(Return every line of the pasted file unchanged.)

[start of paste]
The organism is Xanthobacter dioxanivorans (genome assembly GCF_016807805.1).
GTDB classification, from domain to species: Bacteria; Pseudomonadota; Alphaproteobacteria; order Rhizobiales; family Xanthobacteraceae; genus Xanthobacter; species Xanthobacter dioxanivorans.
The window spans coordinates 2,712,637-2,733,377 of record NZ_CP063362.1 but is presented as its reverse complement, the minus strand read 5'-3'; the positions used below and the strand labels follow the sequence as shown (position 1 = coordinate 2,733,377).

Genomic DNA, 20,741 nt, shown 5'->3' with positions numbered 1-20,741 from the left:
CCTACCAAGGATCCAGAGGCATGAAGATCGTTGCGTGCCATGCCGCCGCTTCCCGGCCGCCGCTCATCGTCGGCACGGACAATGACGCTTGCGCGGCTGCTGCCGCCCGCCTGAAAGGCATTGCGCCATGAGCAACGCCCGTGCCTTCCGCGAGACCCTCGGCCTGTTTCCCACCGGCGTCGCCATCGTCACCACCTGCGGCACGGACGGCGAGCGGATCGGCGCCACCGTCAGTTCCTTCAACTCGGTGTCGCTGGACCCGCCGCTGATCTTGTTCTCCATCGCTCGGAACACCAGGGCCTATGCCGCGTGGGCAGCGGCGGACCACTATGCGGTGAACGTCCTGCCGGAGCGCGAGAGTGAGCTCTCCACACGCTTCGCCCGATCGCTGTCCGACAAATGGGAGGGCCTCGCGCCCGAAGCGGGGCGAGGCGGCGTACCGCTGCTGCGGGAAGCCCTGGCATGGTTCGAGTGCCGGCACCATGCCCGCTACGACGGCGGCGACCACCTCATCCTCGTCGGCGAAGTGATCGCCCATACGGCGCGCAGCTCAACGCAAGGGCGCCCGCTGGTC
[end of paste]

The organism is Xanthobacter dioxanivorans (genome assembly GCF_016807805.1).
GTDB classification, from domain to species: Bacteria; Pseudomonadota; Alphaproteobacteria; order Rhizobiales; family Xanthobacteraceae; genus Xanthobacter; species Xanthobacter dioxanivorans.
The window spans coordinates 2,712,637-2,733,377 of record NZ_CP063362.1 but is presented as its reverse complement, the minus strand read 5'-3'; the positions used below and the strand labels follow the sequence as shown (position 1 = coordinate 2,733,377).

Genomic DNA, 20,741 nt, shown 5'->3' with positions numbered 1-20,741 from the left:
CCTACCAAGGATCCAGAGGCATGAAGATCGTTGCGTGCCATGCCGCCGCTTCCCGGCCGCCGCTCATCGTCGGCACGGACAATGACGCTTGCGCGGCTGCTGCCGCCCGCCTGAAAGGCATTGCGCCATGAGCAACGCCCGTGCCTTCCGCGAGACCCTCGGCCTGTTTCCCACCGGCGTCGCCATCGTCACCACCTGCGGCACGGACGGCGAGCGGATCGGCGCCACCGTCAGTTCCTTCAACTCGGTGTCGCTGGACCCGCCGCTGATCTTGTTCTCCATCGCTCGGAACACCAGGGCCTATGCCGCGTGGGCAGCGGCGGACCACTATGCGGTGAACGTCCTGCCGGAGCGCGAGAGTGAGCTCTCCACACGCTTCGCCCGATCGCTGTCCGACAAATGGGAGGGCCTCGCGCCCGAAGCGGGGCGAGGCGGCGTACCGCTGCTGCGGGAAGCCCTGGCATGGTTCGAGTGCCGGCACCATGCCCGCTACGACGGCGGCGACCACCTCATCCTCGTCGGCGAAGTGATCGCCCATACGGCGCGCAGCTCAACGCAAGGGCGCCCGCTGGTC